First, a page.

19 Mar

Chat with Coin

Short background about yourself.

Bookworm.

 

What were you like at school?

I was a nerd through and through – although I didn’t like going to school per se. Insane affinity for mathematics. Diligent, highly inquisitive although I abhorred the construct of “school”. On Wednesdays, Gabsie and I had mini-Saturday – where we’d go to Hatfield to chill and that’s when we discovered absinthe.

 

Since You write in English, were you good at it?

Yes, but me being me I thought since we’re in an English medium school wasn’t it prerequisite to be an A student in English? No? Ok… But I never thought much of my English until like grade 10 when I’d add a extra A4 3 Quire 288 page hard cover book to my stationery list, which I reserved for writing short stories, scribbles, conversations, bad poetry and the like then when I was done with a piece, I’d give a friend to read – away from me, or I get all weird and nervous, especially when they started crying at the sad parts. That’s when I thought that perhaps I should give this writing thing a go.

Mind you, writing was never on my list of things “to be”- I wanted to be an actuary or a housewife. My dad is an author, so when he used to read my English essays he’d smirk and say “it’s genetic”, I’d vehemently deny ever being one. Guess Bieber was right when he sang “never say never”

 

What are your ambitions for your writing career?

A SALA (South African Literature Award) and some others? *grins*

 

Which writers inspire you and why?

Doris Lessing, I discovered her books when I was thirteen and going through a “diaries/journal of” phase and was bored with the young adults section of the public library, so I went to the adult section and “Diaries of Jane Somers” caught my attention, only to discover it was fiction (doh) but there was something about Jane, Kate (The Summer Before The Dark) and Anna (The Golden Notebook) that intrigued me. As Lisa Allardice put it, “she helped change the way women are perceived and perceive themselves”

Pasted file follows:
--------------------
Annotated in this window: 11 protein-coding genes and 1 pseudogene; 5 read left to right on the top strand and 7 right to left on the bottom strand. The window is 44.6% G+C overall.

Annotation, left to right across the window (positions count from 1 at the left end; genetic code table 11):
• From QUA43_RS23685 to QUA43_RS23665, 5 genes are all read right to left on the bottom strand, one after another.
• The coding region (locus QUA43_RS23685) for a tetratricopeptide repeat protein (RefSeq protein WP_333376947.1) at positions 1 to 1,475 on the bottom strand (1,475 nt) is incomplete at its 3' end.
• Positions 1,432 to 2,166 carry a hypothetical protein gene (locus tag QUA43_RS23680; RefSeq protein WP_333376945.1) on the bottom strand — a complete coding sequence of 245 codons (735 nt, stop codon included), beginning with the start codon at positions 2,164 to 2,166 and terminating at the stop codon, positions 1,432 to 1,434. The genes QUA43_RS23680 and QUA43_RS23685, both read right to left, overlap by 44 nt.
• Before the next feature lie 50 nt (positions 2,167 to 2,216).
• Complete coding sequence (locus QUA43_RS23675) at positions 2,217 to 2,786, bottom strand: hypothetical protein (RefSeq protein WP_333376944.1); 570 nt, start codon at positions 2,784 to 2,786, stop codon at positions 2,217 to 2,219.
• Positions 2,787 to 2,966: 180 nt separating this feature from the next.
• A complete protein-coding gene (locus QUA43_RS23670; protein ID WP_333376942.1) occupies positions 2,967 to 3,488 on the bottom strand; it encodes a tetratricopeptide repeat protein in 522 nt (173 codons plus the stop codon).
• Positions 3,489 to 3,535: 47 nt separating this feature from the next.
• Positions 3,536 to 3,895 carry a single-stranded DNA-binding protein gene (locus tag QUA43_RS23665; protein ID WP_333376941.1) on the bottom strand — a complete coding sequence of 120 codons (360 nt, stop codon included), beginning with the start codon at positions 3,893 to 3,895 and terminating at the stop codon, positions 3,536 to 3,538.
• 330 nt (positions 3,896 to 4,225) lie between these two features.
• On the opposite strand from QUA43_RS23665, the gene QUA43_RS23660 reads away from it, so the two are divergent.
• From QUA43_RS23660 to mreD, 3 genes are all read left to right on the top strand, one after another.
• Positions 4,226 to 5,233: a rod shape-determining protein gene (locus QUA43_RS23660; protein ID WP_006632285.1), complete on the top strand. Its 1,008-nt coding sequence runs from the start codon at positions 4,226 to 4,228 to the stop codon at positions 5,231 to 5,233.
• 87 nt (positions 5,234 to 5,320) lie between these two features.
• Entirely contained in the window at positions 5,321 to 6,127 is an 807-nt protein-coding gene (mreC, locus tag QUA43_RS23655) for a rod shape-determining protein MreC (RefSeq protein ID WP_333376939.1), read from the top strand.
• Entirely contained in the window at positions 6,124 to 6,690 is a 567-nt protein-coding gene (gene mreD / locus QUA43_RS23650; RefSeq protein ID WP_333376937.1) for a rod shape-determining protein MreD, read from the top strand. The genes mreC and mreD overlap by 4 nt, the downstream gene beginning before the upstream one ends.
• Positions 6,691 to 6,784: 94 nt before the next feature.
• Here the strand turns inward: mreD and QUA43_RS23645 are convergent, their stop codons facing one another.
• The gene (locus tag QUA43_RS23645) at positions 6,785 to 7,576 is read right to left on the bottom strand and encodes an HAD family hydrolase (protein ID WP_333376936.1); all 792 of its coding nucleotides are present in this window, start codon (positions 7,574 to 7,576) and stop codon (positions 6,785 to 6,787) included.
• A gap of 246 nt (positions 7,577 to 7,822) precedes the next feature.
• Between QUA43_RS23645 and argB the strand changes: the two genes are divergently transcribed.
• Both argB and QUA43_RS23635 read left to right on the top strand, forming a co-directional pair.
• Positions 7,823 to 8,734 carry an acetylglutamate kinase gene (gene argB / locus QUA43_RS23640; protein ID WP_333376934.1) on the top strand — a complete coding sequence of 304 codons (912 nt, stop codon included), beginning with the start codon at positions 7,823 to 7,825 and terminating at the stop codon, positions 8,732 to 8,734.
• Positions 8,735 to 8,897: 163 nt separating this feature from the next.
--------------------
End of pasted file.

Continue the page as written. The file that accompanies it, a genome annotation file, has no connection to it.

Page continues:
My dad, for choosing to write in Sesotho and like during apartheid when many people would be like “why even bother, it’s not like Sesotho books are the best selling”, but he carried on with the same passion and drive.

 

What are you working on at the moment?

I’m ghost-writing a teen novel series, think high school, peer pressure, girls – can’t say much about that yet and my second book, “The Nights I Can’t Remember and The Friends I Won’t Forget” about friendship dynamics, the secrets that keep us together and those that would tear us apart all in good ol’ Jo’burg.

 

Why do you write? Like, what made you sit down and actually start writing?

Apart from being bored at school, I write because there are stories in me that feel the need to be told. That and I always seem to find myself in a situation where people end up confiding in me some interesting tales and incidents that inspire me. Sometimes, I feel there’s a sticker on my forehead that says “I’m here to listen”, sometimes I’m not in the mood to listen and I can’t be rude and be like “uhm, not today” but it’s really like in what the author in Wes Anderson’s “The Grand Budapest Hotel” says “People think the writer’s imagination is always at work, that he’s constantly inventing an endless supply of incidents and episodes; that he simply dreams up his stories out of thin air. In point of fact, the opposite is true. Once the public knows you’re a writer, they bring the characters and events to you. And as long as you maintain your ability to look, and to carefully listen, these stories will continue to…seek you out, uh, over your lifetime. To him, who has often told the tales of others, many tales will be told.”